Arlington Cemetery: America’s Military Shrine
MEMORIAL DAY, USA | Darrin Henry
Memorial Day in the USA is a public holiday held every year on the last Monday in May, created to remember those who gave their lives in the American Civil War (1861-1865) but in the years since has been widened to include all subsequent conflicts.
Memorial Day started out as “Decoration Day” on 30 May, 1868, marked by a ceremony in Arlington National Cemetery; the term “Memorial Day” then becoming popular from 1882.
The rows of white headstones in Arlington have today become one of the iconic images of the US. While visiting Washington DC in 2015, we took the short subway ride to Arlington Metro station and spent the afternoon exploring the historic burial site.
The first thing we realised is that Arlington is huge! There are even tour buses (shuttles, as the Americans call them) that set off from the entrance area to save walking. We decided to do it on foot, a much better way we felt to absorb the place.
The cemetery takes up 624 acres of elevated land, chosen as it would be clear of potential flooding. Arlington’s address is the state of Virginia, but it’s right on the state line with Washington DC on the other side of the Potomac River, with a clear view of the Washington Monument, the Lincoln Memorial and other well known monuments.
In fact it’s a great place to get a sense of the size and layout of Washington and you quickly realise how compact the central attractions are. The low slung profile of the Pentagon can easily be seen from one of the hill tops in the cemetery.
Tomb of the Unknown Soldier
The focal point of Arlington is the 1,500-seater, Arlington Memorial Amphitheatre, made of white marble that is quite blinding in the bright summer sun. The ‘Tomb of the Unknown’ also forms part of the Amphitheatre, which is guarded 24 hours a day, 365 days a year by sentinels of the US Army, as it has been since 2 July, 1937. The guards are as perfectly immaculate and mechanised as if they were life sized toy soldiers. Their 21 pace marching ritual, back and forth, in front of the ‘Tomb of the Unknown’ is a captivating spectacle.
Also part of the Amphitheatre is an interesting visitor centre.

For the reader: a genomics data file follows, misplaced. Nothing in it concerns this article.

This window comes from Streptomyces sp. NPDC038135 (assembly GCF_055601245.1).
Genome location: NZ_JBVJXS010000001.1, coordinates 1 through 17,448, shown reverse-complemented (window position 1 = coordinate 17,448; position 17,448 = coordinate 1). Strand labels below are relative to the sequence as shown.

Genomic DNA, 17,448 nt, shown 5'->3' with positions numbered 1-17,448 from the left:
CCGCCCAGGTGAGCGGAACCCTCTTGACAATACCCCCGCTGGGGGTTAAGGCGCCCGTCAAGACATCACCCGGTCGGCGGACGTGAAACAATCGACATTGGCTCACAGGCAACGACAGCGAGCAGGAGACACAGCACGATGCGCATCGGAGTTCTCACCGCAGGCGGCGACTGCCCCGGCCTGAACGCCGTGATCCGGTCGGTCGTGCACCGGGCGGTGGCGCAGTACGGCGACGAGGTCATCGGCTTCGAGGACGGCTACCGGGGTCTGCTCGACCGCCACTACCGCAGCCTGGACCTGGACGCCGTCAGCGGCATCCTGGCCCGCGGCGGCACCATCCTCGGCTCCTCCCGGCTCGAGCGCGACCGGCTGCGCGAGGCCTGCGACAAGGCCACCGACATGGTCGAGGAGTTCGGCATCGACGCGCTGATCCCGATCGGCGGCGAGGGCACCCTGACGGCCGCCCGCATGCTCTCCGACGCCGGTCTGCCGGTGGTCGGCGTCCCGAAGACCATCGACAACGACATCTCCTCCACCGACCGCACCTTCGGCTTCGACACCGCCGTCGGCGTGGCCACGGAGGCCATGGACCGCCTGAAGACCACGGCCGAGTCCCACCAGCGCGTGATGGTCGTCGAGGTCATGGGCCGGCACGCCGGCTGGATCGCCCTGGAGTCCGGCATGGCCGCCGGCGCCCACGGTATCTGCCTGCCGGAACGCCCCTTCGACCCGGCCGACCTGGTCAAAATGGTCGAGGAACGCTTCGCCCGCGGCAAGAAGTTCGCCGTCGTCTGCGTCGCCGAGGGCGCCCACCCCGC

Incredibly, 27-30 funerals take place at Arlington every weekday. That’s around 6,900 burials each year. It’s the second largest burial ground in the US and the largest military cemetery. The property has been expanded many times since the cemetery was established and the first military burial on 13 May, 1864, to meet the demand of burial plots. Today, Arlington is now the final resting place for 400,000 military personnel and their immediate family. There is a strict eligibility criteria for interment and inurnment at Arlington.
Who Is Buried In Arlington Cemetery?
Arlington is also the final resting place of many prominent figures from America’s military history. These names include Marguerite Higgins, Pulitzer Prize winning journalist and only female correspondent during the Korean War; Adolphus W Greely, the Arctic explorer (1881) and a founder of the National Geographic Society; Lt Col Francis R (Dick) Scobee, killed in the Challenger Space Shuttle disaster of January, 1986.
Seven US presidents and their families have been laid to rest in Arlington. President John F Kennedy’s grave, which is marked by an ‘eternal flame,’ is one of the most visited sites in the cemetery.
The cemetery is open 365 days a year, admission is free. Today, on Memorial Day 2016, thousands of those visitors will attend remembrance services that will be held in the Memorial Amphitheatre, as they are every year.
We spent about three hours exploring Arlington National Cemetery. It felt a little weird to begin with, so many tourists visiting a cemetery, but there was an obvious deferential tone to everyone’s conduct which made it ok. Of course, aside from tourists, many would have been there paying their respects. I’m glad we visited.